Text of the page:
Have got my test in just over a month and i am looking for some guidance.
Today i done a roundabout that had 3 lanes, one for left, one for straight ahead and one for right. I took the 2nd exit and the middle lane upon entrance. The 2nd exit was positioned at about 10 oclock and the first exit at about 8. However up until today i have been under the impression "straight on" means the 12'0clock exit , logically straight ahead. What i am looking for is a definition of when to use the middle
lane, is it anything after the first left and before you go past 12oclock?
Im confused, as suggested by the poor quality of explanation here Haha
Will reword if you want.
Thanks in advance
Most major three lane roundabouts will have arrows to help you get in the correct lane. Most of the time the middle lane is used for going straight on only. There is one near me that requires the middle lane for the slow lane on a dual carriage way turning right fourth exit. Most of the time though, the left lane may also be used for going straight over.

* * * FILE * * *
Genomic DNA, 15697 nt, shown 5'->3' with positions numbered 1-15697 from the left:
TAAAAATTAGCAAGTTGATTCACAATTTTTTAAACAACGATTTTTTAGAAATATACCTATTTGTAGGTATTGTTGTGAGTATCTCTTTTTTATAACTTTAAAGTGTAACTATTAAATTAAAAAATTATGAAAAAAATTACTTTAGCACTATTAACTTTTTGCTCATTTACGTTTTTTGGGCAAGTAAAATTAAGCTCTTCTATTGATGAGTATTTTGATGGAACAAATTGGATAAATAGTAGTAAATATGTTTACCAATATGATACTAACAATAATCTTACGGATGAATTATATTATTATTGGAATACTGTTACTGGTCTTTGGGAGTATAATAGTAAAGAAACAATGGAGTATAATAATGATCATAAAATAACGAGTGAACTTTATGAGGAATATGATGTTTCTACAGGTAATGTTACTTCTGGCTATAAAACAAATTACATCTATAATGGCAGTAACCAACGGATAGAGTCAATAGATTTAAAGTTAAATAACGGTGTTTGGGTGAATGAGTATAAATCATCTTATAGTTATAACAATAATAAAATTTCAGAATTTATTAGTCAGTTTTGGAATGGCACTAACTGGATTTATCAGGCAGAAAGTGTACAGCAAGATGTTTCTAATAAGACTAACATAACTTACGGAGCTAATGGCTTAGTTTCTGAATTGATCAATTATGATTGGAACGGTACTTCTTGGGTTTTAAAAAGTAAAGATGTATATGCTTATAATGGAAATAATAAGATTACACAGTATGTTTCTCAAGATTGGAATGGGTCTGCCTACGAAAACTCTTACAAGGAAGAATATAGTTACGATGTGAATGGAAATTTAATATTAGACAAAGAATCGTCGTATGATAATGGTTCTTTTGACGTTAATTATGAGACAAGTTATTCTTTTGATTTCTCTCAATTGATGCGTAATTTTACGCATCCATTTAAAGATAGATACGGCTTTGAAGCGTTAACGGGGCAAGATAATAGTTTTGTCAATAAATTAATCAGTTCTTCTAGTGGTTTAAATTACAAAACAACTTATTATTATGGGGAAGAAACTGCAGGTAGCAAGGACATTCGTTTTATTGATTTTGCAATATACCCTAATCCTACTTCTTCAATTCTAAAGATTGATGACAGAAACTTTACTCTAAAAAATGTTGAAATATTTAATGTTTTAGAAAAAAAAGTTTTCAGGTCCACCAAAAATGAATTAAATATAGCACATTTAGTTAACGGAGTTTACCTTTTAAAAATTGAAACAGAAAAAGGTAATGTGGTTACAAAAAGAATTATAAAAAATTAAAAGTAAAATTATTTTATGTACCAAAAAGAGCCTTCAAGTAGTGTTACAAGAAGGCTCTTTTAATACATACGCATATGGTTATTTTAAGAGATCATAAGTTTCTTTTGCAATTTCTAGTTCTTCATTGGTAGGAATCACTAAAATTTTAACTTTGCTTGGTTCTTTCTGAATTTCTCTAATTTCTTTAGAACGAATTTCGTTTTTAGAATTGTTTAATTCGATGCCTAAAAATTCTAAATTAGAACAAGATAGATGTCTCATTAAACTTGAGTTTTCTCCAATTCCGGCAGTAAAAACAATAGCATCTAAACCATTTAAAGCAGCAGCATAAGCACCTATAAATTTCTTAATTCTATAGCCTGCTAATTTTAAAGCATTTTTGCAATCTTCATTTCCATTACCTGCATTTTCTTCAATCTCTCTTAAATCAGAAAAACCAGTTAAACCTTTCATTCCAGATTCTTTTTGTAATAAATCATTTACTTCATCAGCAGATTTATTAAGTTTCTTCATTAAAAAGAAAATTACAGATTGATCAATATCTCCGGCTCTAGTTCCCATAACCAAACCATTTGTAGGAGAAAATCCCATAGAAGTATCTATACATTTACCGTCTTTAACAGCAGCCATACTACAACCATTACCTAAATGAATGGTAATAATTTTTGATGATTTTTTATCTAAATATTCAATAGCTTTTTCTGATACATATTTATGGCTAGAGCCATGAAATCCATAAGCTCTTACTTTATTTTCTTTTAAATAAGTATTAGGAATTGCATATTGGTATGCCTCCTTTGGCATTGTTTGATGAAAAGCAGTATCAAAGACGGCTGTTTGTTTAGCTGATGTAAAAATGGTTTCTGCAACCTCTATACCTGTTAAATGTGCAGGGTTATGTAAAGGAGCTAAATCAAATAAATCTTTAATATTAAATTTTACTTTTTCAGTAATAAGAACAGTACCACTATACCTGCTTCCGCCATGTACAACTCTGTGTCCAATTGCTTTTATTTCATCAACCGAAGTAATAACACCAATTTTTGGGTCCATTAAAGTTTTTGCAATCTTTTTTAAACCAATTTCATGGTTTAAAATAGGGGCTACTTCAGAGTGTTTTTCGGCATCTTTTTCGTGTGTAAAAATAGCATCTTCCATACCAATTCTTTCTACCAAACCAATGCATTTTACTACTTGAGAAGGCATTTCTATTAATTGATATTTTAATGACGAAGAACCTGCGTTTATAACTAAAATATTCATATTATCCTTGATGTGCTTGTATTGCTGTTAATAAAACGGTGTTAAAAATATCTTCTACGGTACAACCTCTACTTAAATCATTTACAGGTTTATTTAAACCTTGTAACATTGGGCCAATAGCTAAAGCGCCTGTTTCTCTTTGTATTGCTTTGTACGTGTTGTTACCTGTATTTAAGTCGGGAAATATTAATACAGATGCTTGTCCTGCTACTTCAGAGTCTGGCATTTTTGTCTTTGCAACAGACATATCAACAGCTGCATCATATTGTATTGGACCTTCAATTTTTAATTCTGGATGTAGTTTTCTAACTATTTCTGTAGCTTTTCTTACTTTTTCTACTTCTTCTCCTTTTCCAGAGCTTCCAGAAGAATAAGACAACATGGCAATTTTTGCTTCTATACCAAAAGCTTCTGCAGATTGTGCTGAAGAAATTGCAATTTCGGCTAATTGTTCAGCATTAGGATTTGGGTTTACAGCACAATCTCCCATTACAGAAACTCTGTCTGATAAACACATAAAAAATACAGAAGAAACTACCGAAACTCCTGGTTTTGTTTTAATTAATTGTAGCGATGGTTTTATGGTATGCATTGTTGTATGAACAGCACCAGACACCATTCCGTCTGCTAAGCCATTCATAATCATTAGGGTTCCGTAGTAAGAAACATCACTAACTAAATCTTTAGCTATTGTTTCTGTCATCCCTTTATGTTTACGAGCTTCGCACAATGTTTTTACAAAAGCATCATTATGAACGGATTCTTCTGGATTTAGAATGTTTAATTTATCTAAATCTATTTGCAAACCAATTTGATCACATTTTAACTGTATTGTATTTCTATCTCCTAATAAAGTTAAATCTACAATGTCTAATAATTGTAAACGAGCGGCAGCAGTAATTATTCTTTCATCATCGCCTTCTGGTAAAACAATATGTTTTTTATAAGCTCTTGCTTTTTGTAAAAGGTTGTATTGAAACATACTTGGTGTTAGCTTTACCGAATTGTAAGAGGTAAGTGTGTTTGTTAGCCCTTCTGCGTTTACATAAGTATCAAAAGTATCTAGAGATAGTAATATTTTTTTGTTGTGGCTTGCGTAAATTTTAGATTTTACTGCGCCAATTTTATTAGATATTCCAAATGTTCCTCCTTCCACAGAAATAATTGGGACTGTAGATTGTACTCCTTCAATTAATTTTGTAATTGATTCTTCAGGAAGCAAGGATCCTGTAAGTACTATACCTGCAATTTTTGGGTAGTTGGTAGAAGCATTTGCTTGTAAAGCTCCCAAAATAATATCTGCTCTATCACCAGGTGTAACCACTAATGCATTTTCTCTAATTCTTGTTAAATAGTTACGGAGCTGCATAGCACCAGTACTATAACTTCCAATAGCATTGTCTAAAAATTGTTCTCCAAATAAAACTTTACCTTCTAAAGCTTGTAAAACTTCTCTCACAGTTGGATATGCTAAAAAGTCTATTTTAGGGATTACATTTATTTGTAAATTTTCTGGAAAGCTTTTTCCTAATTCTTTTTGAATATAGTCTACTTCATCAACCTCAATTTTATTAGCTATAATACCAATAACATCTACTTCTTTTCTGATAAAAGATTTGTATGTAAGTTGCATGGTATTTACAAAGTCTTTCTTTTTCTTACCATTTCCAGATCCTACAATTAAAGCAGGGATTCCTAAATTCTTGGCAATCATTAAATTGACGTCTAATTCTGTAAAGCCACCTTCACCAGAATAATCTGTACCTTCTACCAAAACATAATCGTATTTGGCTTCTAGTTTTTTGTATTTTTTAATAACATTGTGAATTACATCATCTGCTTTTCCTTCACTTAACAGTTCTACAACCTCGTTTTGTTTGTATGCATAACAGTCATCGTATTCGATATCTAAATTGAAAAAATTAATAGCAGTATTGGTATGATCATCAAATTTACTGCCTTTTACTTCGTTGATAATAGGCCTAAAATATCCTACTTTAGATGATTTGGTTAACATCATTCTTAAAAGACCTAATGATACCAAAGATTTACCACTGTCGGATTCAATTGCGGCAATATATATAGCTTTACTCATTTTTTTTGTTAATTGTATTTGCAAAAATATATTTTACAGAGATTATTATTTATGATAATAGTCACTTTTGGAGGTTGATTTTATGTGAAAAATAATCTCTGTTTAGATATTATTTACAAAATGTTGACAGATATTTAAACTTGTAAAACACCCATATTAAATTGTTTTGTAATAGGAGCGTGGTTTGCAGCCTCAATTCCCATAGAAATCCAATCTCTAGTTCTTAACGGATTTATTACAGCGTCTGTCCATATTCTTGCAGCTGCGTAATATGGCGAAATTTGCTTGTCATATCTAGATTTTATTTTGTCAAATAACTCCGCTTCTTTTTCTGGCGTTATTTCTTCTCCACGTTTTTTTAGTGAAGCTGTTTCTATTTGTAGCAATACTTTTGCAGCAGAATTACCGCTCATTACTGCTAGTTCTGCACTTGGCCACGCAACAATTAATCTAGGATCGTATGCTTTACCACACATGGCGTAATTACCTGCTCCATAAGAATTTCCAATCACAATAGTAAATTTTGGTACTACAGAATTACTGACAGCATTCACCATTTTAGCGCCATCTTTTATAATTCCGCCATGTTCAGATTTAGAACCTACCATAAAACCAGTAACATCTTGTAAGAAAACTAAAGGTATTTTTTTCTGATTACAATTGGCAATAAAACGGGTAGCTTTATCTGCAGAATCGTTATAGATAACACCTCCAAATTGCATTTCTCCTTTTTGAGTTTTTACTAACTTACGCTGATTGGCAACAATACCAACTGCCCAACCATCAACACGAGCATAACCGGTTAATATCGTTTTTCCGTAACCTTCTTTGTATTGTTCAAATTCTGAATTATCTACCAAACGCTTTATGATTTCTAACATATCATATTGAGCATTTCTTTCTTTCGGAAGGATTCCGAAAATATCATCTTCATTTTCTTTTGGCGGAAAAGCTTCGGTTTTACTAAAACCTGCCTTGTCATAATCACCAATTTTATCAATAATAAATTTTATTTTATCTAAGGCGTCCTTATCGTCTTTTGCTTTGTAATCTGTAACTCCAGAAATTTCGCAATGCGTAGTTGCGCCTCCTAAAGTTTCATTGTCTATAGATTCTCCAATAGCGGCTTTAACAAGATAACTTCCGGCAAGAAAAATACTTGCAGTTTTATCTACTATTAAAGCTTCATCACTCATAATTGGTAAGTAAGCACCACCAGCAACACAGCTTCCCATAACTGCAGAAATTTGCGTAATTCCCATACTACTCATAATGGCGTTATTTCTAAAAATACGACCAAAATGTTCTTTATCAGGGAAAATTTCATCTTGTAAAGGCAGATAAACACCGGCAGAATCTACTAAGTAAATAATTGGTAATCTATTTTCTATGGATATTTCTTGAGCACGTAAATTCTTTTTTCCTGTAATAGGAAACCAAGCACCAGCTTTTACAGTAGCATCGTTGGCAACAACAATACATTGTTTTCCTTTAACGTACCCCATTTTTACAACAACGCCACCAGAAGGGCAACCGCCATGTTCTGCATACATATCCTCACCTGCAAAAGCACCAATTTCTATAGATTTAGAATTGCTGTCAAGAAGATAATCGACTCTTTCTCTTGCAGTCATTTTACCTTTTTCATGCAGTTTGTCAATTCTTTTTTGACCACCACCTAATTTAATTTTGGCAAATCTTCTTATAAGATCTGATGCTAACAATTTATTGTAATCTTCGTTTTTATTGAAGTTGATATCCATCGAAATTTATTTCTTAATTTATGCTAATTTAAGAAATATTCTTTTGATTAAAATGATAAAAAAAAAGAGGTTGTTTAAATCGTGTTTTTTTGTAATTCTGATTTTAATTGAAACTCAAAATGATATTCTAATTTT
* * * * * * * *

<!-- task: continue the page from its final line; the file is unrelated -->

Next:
You have already said that the lane direction arrows tell you to approach in the middle lane to go ahead. The definition of ahead is a very loose one and there is a lot of flexibility in where a road "ahead" is deemed to be depending on the roundabout. Don't worry too much about "clock" references that people post on here.
The best clue will be in the large direction sign on approach. A photo of this will be helpful. Failing that, tell us the exact location of the roundabout and Google will help us to help you.
Think i have a better understanding of it now. I was just confused by the fact i was in the "straight on" lane but the exit wasnt actually straight on, but like you say there is a lot of flexibility with the term "straight on".
I think if i follow road markings or if none the general principle of 1st exit left, 2nd exit straight on and 3rd or any other right then i should be okay.